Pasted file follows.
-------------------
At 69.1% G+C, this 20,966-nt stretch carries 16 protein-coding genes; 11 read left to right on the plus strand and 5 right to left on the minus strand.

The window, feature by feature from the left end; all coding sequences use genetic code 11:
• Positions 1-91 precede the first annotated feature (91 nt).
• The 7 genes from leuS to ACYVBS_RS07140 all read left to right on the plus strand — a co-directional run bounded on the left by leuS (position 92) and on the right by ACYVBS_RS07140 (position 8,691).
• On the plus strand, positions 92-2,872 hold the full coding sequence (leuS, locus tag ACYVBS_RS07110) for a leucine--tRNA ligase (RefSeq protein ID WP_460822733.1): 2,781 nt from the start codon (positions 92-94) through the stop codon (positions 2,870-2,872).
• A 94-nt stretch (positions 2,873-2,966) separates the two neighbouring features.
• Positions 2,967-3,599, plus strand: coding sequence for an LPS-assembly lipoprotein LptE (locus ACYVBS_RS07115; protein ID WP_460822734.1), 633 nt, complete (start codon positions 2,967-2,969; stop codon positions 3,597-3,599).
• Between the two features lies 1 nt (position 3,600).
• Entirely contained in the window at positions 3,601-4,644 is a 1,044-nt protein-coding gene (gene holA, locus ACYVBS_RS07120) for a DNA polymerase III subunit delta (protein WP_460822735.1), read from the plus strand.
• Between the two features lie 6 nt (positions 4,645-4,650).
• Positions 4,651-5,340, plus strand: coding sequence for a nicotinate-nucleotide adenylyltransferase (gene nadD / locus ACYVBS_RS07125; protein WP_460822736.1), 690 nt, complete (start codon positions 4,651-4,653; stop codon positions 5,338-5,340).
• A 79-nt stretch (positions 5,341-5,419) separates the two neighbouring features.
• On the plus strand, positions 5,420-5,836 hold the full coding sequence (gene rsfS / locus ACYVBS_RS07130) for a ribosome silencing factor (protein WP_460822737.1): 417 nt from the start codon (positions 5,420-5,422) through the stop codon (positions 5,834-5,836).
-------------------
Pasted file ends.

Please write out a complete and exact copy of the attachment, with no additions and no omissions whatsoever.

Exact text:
At 69.1% G+C, this 20,966-nt stretch carries 16 protein-coding genes; 11 read left to right on the plus strand and 5 right to left on the minus strand.

The window, feature by feature from the left end; all coding sequences use genetic code 11:
• Positions 1-91 precede the first annotated feature (91 nt).
• The 7 genes from leuS to ACYVBS_RS07140 all read left to right on the plus strand — a co-directional run bounded on the left by leuS (position 92) and on the right by ACYVBS_RS07140 (position 8,691).
• On the plus strand, positions 92-2,872 hold the full coding sequence (leuS, locus tag ACYVBS_RS07110) for a leucine--tRNA ligase (RefSeq protein ID WP_460822733.1): 2,781 nt from the start codon (positions 92-94) through the stop codon (positions 2,870-2,872).
• A 94-nt stretch (positions 2,873-2,966) separates the two neighbouring features.
• Positions 2,967-3,599, plus strand: coding sequence for an LPS-assembly lipoprotein LptE (locus ACYVBS_RS07115; protein ID WP_460822734.1), 633 nt, complete (start codon positions 2,967-2,969; stop codon positions 3,597-3,599).
• Between the two features lies 1 nt (position 3,600).
• Entirely contained in the window at positions 3,601-4,644 is a 1,044-nt protein-coding gene (gene holA, locus ACYVBS_RS07120) for a DNA polymerase III subunit delta (protein WP_460822735.1), read from the plus strand.
• Between the two features lie 6 nt (positions 4,645-4,650).
• Positions 4,651-5,340, plus strand: coding sequence for a nicotinate-nucleotide adenylyltransferase (gene nadD / locus ACYVBS_RS07125; protein WP_460822736.1), 690 nt, complete (start codon positions 4,651-4,653; stop codon positions 5,338-5,340).
• A 79-nt stretch (positions 5,341-5,419) separates the two neighbouring features.
• On the plus strand, positions 5,420-5,836 hold the full coding sequence (gene rsfS / locus ACYVBS_RS07130) for a ribosome silencing factor (protein WP_460822737.1): 417 nt from the start codon (positions 5,420-5,422) through the stop codon (positions 5,834-5,836).